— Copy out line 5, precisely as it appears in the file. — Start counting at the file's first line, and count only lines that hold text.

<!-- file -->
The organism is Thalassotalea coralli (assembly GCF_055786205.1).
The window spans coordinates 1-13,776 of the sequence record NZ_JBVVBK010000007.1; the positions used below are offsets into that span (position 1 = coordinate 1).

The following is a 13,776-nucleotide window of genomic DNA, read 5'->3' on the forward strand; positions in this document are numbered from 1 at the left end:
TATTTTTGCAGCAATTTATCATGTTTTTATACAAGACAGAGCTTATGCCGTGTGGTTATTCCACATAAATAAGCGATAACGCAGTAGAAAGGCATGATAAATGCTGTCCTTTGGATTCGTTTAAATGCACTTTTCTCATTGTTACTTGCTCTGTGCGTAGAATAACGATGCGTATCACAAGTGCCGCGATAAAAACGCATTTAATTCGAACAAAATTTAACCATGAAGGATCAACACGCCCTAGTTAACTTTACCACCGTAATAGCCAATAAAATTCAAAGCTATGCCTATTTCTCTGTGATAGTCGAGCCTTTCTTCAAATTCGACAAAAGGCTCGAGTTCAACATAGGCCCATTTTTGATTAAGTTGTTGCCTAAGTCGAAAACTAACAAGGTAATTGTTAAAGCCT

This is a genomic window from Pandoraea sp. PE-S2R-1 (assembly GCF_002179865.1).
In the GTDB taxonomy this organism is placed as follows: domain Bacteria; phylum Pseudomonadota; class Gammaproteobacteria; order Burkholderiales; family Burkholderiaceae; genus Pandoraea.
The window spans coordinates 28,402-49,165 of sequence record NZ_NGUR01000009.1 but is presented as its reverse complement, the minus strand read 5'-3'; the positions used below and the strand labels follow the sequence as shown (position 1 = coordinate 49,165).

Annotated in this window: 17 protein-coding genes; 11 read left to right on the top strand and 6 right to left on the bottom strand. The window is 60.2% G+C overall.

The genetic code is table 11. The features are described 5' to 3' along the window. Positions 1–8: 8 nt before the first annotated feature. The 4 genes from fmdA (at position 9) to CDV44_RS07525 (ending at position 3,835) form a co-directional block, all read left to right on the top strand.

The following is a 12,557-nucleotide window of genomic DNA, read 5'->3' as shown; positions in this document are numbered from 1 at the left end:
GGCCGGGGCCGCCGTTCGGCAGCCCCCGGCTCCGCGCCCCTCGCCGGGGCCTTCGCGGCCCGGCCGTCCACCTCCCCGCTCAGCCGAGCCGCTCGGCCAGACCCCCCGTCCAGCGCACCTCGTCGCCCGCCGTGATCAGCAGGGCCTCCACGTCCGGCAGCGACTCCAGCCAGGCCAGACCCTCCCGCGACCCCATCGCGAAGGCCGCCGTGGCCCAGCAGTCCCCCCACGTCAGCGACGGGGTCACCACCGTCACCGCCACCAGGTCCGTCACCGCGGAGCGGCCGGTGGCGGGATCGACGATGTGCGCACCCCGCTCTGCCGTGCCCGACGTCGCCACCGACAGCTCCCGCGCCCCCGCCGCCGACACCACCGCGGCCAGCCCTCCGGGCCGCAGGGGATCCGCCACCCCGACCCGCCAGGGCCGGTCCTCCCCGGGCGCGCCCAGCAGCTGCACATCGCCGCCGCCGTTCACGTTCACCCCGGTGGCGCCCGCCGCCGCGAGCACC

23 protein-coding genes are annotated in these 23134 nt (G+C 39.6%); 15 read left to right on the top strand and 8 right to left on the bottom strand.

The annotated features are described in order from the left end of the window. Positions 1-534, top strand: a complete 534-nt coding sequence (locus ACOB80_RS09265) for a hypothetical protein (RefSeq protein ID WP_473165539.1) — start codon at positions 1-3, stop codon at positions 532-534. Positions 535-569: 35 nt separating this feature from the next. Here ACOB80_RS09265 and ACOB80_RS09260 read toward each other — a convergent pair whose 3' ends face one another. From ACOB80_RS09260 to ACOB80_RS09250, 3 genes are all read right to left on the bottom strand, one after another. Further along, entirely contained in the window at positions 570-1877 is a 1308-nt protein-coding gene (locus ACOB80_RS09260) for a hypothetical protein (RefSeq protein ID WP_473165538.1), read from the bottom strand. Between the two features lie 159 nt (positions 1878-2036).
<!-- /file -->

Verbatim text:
This is a genomic window from Pandoraea sp. PE-S2R-1 (assembly GCF_002179865.1).